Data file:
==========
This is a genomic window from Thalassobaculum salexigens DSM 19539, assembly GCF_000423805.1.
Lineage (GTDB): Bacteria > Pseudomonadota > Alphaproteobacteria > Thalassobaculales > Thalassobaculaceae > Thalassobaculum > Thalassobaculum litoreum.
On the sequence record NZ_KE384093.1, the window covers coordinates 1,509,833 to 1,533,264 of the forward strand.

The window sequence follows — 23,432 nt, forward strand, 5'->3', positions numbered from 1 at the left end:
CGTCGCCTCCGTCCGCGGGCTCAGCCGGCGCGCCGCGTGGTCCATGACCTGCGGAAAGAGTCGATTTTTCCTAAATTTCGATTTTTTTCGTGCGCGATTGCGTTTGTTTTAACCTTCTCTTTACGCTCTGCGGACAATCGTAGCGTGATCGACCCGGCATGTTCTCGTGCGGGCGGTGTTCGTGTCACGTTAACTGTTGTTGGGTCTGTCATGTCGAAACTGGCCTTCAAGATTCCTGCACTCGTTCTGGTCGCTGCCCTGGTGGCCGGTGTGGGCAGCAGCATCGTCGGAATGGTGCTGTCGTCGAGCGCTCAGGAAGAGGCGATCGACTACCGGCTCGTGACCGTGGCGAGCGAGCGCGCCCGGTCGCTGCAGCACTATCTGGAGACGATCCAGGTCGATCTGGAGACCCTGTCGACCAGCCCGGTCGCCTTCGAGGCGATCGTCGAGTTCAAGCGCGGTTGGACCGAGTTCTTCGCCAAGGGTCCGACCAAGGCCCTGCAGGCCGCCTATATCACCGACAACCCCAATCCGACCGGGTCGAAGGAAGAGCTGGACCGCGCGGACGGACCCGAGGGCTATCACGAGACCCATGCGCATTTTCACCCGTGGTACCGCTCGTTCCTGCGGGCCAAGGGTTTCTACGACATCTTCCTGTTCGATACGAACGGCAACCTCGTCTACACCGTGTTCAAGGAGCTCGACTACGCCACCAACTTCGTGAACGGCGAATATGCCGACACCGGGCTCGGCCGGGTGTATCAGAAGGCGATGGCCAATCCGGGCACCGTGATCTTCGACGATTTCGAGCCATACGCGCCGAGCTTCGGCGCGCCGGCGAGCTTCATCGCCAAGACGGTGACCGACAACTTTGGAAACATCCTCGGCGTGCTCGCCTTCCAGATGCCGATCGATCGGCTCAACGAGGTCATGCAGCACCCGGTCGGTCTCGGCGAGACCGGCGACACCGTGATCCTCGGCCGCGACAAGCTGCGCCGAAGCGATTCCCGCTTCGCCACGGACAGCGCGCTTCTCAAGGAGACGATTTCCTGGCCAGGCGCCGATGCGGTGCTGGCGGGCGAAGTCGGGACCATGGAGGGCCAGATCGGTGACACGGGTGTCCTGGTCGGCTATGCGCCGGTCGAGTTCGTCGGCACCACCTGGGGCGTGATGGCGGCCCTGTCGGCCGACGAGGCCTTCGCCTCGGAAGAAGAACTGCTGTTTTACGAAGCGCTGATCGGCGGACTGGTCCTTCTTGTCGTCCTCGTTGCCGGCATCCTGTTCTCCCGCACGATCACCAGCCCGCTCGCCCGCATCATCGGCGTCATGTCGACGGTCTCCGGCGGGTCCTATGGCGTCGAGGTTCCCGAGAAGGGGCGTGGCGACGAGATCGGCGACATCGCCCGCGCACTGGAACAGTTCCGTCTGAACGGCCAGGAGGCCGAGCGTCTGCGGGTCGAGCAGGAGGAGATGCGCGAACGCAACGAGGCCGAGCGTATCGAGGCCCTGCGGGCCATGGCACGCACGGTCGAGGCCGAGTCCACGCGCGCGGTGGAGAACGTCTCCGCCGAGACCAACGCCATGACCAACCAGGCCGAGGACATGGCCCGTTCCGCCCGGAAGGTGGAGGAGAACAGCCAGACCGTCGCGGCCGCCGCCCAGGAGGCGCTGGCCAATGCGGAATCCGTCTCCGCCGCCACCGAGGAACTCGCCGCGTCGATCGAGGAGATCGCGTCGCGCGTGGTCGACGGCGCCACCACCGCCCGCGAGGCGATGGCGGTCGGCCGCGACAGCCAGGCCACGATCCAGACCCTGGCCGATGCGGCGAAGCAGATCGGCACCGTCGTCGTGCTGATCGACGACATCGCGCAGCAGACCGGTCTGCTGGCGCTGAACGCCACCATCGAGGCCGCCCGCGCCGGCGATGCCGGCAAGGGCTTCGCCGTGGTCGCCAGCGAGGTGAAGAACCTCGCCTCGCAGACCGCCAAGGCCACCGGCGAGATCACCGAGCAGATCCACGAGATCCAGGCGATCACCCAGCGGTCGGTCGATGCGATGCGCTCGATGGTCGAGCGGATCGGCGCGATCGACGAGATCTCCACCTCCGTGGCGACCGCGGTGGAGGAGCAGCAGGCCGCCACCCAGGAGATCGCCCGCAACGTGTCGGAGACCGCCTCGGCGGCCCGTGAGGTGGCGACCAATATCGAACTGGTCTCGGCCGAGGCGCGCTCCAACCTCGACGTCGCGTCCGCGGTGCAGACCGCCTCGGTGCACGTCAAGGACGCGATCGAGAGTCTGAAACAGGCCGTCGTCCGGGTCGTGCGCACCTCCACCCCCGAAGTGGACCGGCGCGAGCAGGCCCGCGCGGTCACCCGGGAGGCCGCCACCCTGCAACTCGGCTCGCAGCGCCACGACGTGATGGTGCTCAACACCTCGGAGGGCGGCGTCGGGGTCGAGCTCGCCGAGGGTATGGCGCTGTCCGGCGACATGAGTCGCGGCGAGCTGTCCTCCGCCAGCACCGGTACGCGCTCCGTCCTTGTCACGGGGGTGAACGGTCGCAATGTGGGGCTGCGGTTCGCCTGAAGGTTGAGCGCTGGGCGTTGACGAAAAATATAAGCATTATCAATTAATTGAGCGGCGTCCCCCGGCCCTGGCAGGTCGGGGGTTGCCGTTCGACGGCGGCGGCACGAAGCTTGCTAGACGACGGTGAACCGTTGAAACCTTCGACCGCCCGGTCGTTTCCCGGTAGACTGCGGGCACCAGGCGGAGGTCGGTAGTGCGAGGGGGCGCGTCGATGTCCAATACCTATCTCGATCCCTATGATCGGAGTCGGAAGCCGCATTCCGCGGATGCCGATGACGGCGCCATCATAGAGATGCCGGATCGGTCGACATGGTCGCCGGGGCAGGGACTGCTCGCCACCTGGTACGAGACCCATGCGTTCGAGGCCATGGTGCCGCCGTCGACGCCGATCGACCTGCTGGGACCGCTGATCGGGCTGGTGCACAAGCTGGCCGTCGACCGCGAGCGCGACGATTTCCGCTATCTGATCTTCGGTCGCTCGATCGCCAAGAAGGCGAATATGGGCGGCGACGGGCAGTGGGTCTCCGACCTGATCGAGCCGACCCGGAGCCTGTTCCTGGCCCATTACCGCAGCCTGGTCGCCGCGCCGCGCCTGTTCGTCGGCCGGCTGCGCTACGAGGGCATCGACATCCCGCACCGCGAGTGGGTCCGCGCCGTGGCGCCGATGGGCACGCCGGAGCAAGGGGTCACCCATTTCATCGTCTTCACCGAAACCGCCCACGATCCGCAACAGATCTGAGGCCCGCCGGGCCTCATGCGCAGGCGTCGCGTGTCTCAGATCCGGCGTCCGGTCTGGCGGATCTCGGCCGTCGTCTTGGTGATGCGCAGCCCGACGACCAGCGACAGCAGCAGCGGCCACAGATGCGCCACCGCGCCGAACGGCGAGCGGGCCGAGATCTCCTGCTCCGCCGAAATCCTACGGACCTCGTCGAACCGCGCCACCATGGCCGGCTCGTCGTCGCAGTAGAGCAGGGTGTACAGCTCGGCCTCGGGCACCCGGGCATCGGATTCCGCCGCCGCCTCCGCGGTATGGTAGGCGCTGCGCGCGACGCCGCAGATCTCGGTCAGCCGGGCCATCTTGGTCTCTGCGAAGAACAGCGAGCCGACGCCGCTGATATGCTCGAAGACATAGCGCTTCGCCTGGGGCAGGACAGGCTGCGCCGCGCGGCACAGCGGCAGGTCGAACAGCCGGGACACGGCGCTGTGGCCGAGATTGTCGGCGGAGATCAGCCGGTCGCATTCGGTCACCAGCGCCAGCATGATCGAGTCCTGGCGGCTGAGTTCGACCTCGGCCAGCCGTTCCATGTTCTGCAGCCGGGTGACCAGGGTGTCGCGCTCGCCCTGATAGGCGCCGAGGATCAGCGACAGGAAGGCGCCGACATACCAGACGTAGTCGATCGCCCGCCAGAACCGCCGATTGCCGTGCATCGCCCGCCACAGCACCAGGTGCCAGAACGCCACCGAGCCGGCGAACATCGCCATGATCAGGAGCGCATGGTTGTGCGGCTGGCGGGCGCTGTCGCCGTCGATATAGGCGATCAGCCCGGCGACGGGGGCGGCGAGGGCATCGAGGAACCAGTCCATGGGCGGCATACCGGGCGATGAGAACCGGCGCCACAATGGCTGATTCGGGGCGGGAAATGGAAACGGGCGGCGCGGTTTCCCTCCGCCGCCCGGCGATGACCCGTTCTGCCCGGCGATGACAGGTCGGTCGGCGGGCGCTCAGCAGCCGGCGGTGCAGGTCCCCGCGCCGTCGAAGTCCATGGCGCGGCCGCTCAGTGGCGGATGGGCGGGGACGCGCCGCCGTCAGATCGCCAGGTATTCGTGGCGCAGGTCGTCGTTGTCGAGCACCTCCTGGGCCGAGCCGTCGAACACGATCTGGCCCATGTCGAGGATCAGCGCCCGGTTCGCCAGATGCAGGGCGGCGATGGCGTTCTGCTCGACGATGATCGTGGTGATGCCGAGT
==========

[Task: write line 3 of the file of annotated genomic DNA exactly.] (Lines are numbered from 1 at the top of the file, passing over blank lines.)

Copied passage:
On the sequence record NZ_KE384093.1, the window covers coordinates 1,509,833 to 1,533,264 of the forward strand.